In what could be the resounding nail in the battered HTC coffin, HTC has indicated it will pull its Desire 12 smartphone and all other handsets from the UK market after infringing on the patent of IP management and patent licensing company IPCom.

IPCom’s patent 100A governs how handsets connect to the mobile network, prioritise emergency calls and comply with international telecoms standards. A 2015 court ruling found HTC had infringed this patent, and the company was advised to implement a workaround.

According to an IPCom press release, the HTC Desire 12 was tested in an R&D lab where IPCom found the workaround was not in place. The company therefore has taken steps to ensure HTC complies with the court ruling, which is resulting in HTC pulling all its phones from UK sale.

What’s more, IPCom also claims that the Xiaomi Mi Mix 3 handset is in infringement of the same patent and will take steps to ensure Xiaomi implements a workaround. Pio Suh, MD, IPCom said, "We’re in conversation with the team at Xiaomi and hope to conclude the matter and avoid it going the way of HTC.

“We were disappointed to learn that, after failing to take out a FRAND [fair, reasonable and non-discriminatory] licence for the patent and stalling negotiations for over a decade, HTC displayed further disregard for the law by contravening a UK Court ruling,” he continued.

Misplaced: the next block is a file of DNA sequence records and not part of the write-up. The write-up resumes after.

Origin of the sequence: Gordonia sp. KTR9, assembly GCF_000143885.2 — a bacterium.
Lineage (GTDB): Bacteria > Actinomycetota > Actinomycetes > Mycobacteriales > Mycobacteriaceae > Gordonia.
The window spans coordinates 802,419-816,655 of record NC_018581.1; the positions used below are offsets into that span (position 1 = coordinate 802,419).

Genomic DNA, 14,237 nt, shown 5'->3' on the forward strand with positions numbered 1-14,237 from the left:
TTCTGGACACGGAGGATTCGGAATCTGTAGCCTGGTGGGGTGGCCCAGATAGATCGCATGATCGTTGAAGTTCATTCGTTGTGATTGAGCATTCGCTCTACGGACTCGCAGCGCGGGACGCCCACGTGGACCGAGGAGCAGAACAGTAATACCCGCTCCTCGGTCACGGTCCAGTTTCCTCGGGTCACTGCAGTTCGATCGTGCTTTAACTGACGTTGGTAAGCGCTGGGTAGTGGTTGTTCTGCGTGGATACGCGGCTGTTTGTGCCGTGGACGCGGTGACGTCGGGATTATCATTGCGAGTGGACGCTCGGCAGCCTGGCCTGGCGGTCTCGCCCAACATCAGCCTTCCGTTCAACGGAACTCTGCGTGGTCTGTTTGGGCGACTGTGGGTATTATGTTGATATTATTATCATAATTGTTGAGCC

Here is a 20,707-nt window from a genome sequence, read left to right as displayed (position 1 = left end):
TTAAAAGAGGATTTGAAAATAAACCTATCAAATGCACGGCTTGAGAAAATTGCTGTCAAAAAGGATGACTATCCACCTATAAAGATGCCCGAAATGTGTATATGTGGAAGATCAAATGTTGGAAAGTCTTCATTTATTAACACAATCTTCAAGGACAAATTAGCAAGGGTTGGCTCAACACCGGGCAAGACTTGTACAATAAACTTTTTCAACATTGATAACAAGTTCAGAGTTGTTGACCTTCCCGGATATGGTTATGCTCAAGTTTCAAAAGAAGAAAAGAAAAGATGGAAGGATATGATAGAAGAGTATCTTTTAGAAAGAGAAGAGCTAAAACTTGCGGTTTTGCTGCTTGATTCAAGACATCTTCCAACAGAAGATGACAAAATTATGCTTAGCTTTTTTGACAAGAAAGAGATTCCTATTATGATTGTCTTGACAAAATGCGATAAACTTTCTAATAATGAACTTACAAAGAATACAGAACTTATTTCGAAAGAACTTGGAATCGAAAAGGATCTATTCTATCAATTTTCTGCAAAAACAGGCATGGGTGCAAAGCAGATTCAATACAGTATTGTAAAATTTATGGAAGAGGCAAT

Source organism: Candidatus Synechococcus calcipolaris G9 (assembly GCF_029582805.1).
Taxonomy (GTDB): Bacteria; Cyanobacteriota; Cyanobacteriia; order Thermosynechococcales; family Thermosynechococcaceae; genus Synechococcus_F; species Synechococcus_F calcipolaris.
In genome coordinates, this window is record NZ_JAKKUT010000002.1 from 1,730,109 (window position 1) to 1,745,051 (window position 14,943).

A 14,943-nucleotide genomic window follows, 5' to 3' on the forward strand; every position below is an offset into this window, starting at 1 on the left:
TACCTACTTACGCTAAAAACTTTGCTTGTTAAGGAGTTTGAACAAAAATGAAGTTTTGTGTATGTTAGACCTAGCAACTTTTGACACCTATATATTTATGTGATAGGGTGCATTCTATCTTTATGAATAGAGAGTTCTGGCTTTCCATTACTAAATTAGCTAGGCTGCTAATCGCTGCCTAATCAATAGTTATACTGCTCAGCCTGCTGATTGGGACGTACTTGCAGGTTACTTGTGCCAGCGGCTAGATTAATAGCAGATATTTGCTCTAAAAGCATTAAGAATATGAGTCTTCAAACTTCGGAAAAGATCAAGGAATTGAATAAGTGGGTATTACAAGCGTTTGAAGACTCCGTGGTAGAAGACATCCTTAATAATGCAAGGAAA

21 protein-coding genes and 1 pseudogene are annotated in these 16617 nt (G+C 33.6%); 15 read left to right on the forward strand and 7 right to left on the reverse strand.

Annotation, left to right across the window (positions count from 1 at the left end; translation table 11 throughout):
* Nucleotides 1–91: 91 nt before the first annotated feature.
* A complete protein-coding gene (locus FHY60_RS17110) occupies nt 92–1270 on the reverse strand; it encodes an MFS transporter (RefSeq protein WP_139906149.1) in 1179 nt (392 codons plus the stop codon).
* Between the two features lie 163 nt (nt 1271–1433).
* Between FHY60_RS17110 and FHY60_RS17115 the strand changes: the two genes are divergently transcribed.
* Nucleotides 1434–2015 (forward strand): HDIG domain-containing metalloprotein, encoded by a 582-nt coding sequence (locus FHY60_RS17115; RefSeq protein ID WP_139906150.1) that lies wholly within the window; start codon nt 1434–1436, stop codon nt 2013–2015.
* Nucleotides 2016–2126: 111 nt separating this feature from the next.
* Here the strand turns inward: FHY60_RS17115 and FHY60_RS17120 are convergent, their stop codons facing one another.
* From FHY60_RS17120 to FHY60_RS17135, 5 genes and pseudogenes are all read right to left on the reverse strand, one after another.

If followed through, this amounts to a sad and complicated end to HTC’s smartphone business in the UK. Once the undisputed king of Android with early Android phones, it was debatably still a major player just three years ago with 2016’s HTC 10 handset. But the Taiwanese company has since entered complete meltdown with terrible sales, non-existent marketing, awful customer service and boring, buggy phones.

In our recent review of the HTC Desire 12+ (the bigger version of the aforementioned Desire 12) we found the phone to be light on excitement and function in basically all respects. The less said about the atrocious U12+ flagship the better, too.  

Now that it appears the hardware division was not only failing to innovate in the face of extreme competition from Samsung and Huawei but also neglecting to adhere to legal patent rulings.

HTC’s phones might be going away officially, but for us and for you, they have already been long gone for years.